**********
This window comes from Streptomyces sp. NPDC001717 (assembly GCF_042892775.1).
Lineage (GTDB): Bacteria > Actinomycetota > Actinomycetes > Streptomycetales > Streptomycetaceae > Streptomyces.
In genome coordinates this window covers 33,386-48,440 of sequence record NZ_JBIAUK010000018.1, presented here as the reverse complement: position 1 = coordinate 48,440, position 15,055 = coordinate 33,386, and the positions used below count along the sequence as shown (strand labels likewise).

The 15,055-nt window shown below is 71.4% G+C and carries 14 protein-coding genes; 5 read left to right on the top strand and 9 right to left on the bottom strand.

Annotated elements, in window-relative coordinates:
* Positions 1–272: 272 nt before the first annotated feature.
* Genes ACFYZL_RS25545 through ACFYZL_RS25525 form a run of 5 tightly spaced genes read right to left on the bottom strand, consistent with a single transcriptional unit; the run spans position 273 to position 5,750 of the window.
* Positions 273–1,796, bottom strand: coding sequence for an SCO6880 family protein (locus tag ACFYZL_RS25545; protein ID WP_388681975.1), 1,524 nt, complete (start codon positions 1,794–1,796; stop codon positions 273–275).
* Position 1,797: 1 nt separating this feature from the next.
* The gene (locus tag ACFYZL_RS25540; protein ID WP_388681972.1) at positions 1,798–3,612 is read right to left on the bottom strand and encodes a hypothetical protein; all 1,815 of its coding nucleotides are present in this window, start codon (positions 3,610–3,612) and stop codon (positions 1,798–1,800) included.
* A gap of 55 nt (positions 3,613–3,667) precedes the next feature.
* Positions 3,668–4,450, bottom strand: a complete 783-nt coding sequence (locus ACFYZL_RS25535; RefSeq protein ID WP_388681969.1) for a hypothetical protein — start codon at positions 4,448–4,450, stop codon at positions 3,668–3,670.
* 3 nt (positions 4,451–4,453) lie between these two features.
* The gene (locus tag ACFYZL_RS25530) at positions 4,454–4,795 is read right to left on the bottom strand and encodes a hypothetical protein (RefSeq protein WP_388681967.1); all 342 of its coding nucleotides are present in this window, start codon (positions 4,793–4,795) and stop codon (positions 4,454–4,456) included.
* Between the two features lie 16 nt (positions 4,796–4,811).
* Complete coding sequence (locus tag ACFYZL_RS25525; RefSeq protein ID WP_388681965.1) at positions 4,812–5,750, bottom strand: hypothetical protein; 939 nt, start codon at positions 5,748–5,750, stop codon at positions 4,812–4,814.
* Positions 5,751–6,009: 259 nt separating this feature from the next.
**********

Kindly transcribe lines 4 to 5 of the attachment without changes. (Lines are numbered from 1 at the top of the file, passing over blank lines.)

The 15,055-nt window shown below is 71.4% G+C and carries 14 protein-coding genes; 5 read left to right on the top strand and 9 right to left on the bottom strand.

Annotated elements, in window-relative coordinates: